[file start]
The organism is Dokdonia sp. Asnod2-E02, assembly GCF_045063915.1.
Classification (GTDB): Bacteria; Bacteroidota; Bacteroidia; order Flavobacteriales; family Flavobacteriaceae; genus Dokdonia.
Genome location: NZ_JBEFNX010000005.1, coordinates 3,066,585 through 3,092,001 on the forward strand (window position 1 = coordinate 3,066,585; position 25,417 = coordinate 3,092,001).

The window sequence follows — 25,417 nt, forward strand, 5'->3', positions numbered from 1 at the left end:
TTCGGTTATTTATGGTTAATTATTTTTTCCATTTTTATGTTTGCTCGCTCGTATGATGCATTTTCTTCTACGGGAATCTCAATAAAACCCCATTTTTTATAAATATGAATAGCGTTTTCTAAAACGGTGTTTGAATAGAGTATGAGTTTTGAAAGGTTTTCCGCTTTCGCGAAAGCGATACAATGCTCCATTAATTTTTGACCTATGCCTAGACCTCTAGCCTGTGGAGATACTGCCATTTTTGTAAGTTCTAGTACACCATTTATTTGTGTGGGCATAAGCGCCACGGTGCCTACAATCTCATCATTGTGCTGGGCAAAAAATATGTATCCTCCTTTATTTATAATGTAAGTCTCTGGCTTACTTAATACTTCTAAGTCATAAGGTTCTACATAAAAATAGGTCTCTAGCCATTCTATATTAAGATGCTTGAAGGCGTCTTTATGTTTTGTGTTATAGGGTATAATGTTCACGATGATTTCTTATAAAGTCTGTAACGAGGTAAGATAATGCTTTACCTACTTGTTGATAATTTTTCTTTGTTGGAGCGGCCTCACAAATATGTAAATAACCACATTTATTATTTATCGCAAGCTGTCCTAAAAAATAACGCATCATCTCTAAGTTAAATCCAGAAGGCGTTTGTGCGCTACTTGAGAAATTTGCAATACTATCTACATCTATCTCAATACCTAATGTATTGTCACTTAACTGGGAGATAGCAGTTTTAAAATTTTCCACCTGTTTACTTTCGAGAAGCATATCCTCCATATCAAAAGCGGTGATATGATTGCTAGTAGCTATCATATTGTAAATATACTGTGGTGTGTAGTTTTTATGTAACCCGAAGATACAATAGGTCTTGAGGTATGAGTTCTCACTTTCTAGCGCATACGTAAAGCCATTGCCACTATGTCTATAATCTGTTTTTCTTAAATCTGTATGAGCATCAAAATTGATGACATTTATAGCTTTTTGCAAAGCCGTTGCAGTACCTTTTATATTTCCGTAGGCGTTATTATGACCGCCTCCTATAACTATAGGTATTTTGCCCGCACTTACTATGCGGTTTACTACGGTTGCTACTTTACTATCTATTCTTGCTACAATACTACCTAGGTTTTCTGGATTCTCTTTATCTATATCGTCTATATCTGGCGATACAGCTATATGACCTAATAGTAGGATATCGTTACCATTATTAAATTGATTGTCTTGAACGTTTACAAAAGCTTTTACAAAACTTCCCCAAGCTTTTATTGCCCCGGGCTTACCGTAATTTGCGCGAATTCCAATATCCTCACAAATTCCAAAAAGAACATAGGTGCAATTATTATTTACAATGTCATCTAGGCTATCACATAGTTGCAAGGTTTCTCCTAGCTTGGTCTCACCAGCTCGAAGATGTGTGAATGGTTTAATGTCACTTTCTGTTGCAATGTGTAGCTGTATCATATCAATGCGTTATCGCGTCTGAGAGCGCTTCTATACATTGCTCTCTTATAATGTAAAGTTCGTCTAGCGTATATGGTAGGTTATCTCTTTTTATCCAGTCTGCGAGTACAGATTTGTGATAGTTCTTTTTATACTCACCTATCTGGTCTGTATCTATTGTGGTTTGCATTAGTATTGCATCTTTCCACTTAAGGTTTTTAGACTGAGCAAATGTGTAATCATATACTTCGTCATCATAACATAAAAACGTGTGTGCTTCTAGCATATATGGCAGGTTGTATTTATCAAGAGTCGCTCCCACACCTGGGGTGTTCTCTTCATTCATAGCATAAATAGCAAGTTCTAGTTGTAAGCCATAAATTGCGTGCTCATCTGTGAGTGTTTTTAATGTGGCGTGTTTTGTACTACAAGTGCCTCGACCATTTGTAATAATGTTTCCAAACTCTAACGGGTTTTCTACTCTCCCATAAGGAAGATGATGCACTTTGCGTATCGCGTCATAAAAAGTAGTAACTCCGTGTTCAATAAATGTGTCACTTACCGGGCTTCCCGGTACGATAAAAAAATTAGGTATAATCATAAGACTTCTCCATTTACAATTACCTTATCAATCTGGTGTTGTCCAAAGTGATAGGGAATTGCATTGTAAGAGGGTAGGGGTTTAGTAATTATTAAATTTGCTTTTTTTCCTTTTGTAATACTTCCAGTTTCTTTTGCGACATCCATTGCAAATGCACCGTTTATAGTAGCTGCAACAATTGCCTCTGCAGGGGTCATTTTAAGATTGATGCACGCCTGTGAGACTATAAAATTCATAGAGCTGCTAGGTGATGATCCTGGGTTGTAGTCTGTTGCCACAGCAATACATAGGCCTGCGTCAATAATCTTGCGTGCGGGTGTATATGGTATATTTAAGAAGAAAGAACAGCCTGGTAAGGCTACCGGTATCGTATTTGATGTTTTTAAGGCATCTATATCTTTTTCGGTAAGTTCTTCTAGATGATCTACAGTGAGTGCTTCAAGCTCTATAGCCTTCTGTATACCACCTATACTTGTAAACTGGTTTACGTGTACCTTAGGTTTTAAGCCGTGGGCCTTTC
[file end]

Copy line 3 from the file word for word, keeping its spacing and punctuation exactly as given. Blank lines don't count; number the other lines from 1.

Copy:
Genome location: NZ_JBEFNX010000005.1, coordinates 3,066,585 through 3,092,001 on the forward strand (window position 1 = coordinate 3,066,585; position 25,417 = coordinate 3,092,001).